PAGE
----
Innsbruck (Austria)/Munich (Germany), November 14, 2022 – The building plot is located on the green outskirts of Vill, with about 500 inhabitants the smallest district of Innsbruck. The house was to meet the low-energy standard, which in Austria corresponds to a heating requirement of no more than 50 kWh/(m²⋅a). “This requires a highly insulating building envelope,” says the building owner. “We chose the very efficient modular construction method with renewable, domestic wood. It’s sustainable, ensures local added value at fair prices, and allowed us a very short construction time.”
Curtain wall with bonded Dekton® panels
The curtain-type rear-ventilated facade should not only be visually appealing, but also uncomplicated and require as little maintenance and cleaning as possible in the long term. That’s why the client turned to Martin Hubmann of KAMA-Steinprojekte. “Instead of natural stone, we recommended Dekton because it gives you the opportunity to work with large-format and at the same time thinner slabs. It looks super and at the same time brings less weight. The façade can even be bonded, making it much faster to install than a suspended natural stone façade.”
The client already knew the ultra-compact surface from hotel projects. The material consists of 100% natural minerals – compacted and sintered, carbon-neutral over the entire product life cycle. As a façade cladding, however, Dekton® was still new to him. KAMA-Steinprojekte showed him an extension in wood modular construction with bonded ceramic panels. “We already worked with Innotec’s façade bonding system about a decade ago. It is also approved for Dekton on substructures made of wood or aluminum.” The customer was convinced and enthusiastic.
Precision right into the corners
Among the more than 50 designs available, two favorites were quickly found. The Cosentino Center in Munich provided large-format samples. “Dekton Danae matches the color of the limestone in the surrounding mountains and is a perfect fit for the natural stone we wanted to use for the building base and floors,” says the client. Shortly thereafter, KAMA-Steinprojekte was commissioned to begin designing the façade in coordination with the architect from Geisler & Trimmel, precisely cutting the Dekton® panels with the waterjet cutter and putting the finishing touches on the edges.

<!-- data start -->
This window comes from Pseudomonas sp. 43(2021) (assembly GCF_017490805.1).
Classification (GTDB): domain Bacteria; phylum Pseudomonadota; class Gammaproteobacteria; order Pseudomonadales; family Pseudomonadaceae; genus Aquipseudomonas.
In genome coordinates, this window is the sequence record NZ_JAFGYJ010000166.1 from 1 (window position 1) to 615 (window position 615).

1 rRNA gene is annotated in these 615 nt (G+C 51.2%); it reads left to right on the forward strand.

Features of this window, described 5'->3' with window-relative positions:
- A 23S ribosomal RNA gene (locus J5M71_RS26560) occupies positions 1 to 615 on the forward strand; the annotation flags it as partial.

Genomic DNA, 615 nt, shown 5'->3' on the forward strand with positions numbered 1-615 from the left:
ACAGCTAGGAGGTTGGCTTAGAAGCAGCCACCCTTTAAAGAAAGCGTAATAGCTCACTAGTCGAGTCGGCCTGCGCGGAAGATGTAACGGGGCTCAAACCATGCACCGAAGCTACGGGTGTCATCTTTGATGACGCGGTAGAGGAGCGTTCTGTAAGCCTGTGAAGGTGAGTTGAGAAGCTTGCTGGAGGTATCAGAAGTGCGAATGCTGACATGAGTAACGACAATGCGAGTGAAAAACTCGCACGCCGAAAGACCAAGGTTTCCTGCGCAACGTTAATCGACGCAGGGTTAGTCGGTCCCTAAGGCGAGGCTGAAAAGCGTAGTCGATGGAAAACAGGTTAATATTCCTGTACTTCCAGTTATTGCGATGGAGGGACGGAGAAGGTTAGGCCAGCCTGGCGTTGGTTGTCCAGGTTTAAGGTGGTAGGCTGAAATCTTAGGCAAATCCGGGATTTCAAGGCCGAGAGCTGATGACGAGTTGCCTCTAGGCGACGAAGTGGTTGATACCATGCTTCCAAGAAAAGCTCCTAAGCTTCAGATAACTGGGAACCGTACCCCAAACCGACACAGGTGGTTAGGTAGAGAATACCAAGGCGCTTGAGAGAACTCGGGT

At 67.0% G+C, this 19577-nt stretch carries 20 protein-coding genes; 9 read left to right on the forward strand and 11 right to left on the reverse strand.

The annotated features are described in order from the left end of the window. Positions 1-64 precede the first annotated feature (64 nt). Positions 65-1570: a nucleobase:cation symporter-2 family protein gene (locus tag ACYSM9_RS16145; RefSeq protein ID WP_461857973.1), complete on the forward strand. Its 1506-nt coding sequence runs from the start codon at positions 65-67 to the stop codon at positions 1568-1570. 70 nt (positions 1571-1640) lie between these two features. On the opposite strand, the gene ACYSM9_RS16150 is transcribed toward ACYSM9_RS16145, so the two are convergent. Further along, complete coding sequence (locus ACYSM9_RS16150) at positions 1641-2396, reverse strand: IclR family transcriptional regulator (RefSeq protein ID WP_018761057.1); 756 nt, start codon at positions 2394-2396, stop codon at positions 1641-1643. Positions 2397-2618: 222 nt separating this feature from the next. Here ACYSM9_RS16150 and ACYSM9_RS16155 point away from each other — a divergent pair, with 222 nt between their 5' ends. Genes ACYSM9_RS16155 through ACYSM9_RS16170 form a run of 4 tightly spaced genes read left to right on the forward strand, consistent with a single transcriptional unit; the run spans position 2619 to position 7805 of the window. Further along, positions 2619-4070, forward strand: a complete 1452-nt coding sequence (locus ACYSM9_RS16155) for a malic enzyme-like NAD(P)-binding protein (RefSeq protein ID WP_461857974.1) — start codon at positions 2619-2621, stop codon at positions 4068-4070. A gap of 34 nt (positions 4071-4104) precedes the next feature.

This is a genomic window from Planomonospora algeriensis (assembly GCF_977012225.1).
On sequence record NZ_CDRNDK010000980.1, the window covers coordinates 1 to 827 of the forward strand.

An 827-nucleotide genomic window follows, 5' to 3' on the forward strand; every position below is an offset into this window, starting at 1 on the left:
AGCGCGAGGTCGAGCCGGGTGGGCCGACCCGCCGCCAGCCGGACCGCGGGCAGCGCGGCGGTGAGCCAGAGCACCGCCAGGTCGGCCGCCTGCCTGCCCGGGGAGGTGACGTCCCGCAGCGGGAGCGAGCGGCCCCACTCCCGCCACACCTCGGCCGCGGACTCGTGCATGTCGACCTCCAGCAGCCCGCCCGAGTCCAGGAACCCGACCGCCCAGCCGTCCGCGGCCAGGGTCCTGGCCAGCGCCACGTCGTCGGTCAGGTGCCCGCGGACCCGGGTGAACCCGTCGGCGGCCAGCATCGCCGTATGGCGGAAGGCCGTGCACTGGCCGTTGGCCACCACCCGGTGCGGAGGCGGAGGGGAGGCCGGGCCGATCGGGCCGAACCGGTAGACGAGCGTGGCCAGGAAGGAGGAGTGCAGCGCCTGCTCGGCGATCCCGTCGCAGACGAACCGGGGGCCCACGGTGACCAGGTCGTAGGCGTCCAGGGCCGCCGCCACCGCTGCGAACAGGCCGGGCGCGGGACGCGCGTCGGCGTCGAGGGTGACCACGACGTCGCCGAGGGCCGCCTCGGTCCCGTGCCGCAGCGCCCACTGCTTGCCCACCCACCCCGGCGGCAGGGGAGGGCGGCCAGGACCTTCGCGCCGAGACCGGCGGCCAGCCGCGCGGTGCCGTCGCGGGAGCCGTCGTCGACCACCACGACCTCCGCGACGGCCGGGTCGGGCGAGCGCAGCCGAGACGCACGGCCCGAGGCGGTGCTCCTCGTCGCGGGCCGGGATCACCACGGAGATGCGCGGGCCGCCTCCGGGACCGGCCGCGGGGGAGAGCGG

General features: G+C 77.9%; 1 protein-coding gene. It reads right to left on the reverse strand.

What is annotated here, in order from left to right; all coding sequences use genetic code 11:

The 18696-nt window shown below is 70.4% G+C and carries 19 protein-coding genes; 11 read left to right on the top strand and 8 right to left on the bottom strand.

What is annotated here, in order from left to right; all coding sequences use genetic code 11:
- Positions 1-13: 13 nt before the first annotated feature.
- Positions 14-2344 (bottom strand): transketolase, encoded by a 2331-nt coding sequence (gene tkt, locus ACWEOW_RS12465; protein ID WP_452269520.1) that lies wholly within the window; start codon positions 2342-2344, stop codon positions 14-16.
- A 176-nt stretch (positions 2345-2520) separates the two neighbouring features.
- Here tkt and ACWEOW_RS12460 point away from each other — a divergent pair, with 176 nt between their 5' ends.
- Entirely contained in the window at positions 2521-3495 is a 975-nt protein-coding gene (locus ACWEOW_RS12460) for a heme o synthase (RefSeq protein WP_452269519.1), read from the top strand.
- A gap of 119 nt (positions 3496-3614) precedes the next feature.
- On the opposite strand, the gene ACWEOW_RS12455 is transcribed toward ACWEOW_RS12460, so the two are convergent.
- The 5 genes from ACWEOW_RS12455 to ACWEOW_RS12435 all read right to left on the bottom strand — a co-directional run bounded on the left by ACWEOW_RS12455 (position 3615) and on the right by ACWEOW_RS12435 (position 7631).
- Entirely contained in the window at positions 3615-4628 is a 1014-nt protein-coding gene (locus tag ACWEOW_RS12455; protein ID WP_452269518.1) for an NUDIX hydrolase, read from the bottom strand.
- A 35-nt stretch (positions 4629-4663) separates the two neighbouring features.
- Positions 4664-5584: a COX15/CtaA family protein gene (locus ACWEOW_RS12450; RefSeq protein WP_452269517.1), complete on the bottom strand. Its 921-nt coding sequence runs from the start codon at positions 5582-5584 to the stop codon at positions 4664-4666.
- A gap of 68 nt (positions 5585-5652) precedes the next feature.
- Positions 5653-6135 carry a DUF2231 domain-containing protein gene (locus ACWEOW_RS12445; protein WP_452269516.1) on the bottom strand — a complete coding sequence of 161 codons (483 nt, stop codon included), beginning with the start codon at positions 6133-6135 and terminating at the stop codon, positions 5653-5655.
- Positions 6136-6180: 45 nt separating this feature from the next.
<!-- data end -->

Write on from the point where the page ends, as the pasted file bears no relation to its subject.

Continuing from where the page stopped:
The battens of the substructure received an impregnating bonding primer. Then KAMA attached a double-sided adhesive tape, which fixes the façade panels until the special glue applied in parallel hardens and installed the 0.8 cm thin and up to 260 cm x 90 cm large Dekton® panels. “Our aspiration is to work as perfectly as possible – especially with the joint pattern,” says Martin Hubmann of KAMA-Steinprojekte. “We could have had it easier with smaller façade panels. But we wanted to approach it this way and no other way.”
Investment in a peaceful future
The client is very proud of the building – as are Martin Hubmann and the team from KAMA. In total, an area of around 375 square meters was clad with Dekton® Danae ” I’d be pleased to see this example inspire more private customers to consider Dekton as a façade material,” says the stone specialist. “A wood or plaster facade often seems more affordable. But you have follow-up efforts and costs,” adds the building owner. “In the commercial property sector, you invest rather once and then have your peace of mind. And that’s exactly what I also want as a private owner.”
Completion: Shell 2020, façade 2021
Architecture & planning: Geisler & Trimmel GmbH, Brixlegg, Austria
Façade construction: KAMA GmbH Steinprojekte, Kolsass, Austria
Façade bonding: Innotec® Project System, Kirchbichl, Austria
Façade cladding: Dekton® Danae, Cosentino, Warngau, Germany
Kitchen countertop: Silestone® Coral Clay, Cosentino, Warngau, Germany
Wall cladding bathroom and shower: Silestone® Coral Clay, Cosentino, Warngau, Germany